A stroll along Point Isabel's shoreline can be augmented with an out-and-back walk along the Bay Trail. The paved trail, popular with neighborhood cyclists, roller-bladers and walkers, stretches north toward Richmond on a levee. Dogs are welcome on the Bay Trail, but they must be kept on leash.
     Start at the west end of the parking lot, at the gate near the handicapped parking spots. The Bay Trail skirts the Mail Center, but that trail is kept is check by a fence (no fun for dogs), so instead begin on the paved (unnamed) Point Isabel trail. A rough trail heads up a landscaped mound, but continue straight to a junction at about 220 feet. Turn left.Returning along Hoffman Channel
     Welcome to Point Isabel's main drag. If you're thinking of adopting a dog, this is a great location for some window shopping. The wide paved trail runs along Hoffman Channel, where you might see ducks, egrets, and other shorebirds. Water access is unobstructed, so dogs can splash in the channel and bay. A picnic table sits at the edge of the channel, where the trail sweeps south. The grass is kept trimmed on the soft gentle hills (the EBRPD paper map shows them as mounds) to the left, and humans can sit and soak up some sun while their canine friends sniff every nearby rock, tree, and rump. At 0.42 mile, the trail ends at the western parking lot. Retrace your steps back to the trailhead.
     From here, you can continue (with your dog on leash) north on the Bay Trail. Walk to the east edge of the lot and turn left onto the paved Bay Trail. After a few steps an information board reveals the trail's route. Bay TrailThe Bay Trail crosses Hoffman Channel on a bridge, then runs along Hoffman Marsh. Fences on both sides keep visitors out of the marsh, and also separate from the area known as Battery Point, to the west. This parcel is owned by the State of California and is managed by the EBRPD. Interpretive boards are sprinkled along the sides of the trail, with illustrations of shorebirds, graphics demonstrating the press of civilization on the shoreline, and other topics. Trailside plants include broom and coyote brush. In spring you might see wild radish and mustard. Stay alert for bicycle traffic. Although I 580 can be plainly seen, birds try their best to drown out traffic noise with song. As you head north, there seems to be more and more man-made detritus along both sides of the levee, but you'll also notice a semblance of native vegetation such as sagebrush, monkeyflower, yellow bush lupine, and lizardtail. Fennel is the dominant plant. At 1.46 miles, a trail heads right to South 51st Street at an unmarked junction. Continue straight.View from Bay Trail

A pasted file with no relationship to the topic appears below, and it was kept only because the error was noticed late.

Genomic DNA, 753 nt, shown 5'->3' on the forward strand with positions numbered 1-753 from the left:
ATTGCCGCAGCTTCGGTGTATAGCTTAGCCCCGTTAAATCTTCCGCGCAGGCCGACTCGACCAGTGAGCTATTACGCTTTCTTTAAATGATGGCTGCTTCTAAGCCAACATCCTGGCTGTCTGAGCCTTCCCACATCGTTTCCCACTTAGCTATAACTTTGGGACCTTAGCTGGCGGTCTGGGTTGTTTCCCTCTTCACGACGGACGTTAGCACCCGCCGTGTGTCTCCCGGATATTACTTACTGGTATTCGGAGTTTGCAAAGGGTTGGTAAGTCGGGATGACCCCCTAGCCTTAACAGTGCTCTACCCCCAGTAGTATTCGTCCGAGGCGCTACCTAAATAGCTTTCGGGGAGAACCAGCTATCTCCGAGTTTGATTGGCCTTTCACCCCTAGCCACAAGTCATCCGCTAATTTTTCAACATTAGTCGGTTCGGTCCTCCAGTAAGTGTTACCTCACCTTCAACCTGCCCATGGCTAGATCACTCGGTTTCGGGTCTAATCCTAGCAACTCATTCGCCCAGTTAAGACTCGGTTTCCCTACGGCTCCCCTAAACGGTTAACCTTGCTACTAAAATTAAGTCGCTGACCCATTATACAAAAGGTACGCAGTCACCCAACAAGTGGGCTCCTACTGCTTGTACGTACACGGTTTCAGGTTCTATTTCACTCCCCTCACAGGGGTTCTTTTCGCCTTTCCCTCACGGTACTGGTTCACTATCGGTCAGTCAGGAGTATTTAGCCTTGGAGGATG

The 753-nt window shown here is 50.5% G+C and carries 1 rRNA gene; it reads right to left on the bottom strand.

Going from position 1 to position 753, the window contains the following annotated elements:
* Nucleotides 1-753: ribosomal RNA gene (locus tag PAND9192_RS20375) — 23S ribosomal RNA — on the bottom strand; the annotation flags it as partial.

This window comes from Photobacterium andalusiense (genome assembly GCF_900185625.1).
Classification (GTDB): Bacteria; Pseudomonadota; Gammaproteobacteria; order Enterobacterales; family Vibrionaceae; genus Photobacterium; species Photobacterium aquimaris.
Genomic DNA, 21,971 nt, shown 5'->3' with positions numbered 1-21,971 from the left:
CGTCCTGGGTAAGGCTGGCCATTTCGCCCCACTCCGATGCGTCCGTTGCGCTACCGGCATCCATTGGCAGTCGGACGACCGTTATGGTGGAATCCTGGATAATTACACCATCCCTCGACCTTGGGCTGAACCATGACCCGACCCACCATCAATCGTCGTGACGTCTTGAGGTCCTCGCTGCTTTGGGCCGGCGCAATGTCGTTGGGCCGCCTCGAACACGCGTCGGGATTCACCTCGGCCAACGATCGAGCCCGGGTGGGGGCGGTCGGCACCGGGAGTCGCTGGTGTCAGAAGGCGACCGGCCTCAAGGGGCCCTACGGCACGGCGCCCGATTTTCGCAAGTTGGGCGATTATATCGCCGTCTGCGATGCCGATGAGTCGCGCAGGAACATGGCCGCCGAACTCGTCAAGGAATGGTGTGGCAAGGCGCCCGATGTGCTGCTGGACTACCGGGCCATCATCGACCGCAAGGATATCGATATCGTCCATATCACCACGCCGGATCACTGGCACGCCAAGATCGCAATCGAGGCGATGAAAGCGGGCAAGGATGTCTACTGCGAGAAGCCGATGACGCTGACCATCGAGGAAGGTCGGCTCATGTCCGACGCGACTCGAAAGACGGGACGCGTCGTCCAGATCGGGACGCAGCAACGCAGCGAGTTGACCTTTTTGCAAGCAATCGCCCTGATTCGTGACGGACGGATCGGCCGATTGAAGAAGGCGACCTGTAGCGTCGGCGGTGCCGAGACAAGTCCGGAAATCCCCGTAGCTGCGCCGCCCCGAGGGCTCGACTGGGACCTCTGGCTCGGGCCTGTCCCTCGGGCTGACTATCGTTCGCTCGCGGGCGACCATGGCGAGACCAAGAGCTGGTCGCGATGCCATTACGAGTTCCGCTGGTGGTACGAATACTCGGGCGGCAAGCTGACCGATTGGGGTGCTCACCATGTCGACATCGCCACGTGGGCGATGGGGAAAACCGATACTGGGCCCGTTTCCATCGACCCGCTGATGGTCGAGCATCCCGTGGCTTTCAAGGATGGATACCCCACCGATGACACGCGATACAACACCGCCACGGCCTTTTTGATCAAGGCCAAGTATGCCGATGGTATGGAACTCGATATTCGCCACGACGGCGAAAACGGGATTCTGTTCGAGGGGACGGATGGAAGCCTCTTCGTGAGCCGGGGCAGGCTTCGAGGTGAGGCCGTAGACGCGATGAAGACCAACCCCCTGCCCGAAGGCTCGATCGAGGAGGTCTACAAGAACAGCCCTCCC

Views west and south are unobstructed. You might notice one, fairly large island not too far off shore. This is Brooks Island, now owned by the East Bay Regional Park District, and open to the public only by advance reservation (you supply the boat). The Bay Trail passes a fenced-off elevated (what's left of it) boardwalk with a shack at the end. At about 2 miles, the trail reaches a junction near a residential neighborhood. Both forks are segments of the Bay Trail, but this is the turnaround point. (You can continue but the trail doesn't go all the way to Miller/Knox yet, according to the Bay Trail map.) Retrace your steps to the parking lot.

Total distance: 3.18 miles
Last hiked: Friday, May 25, 2001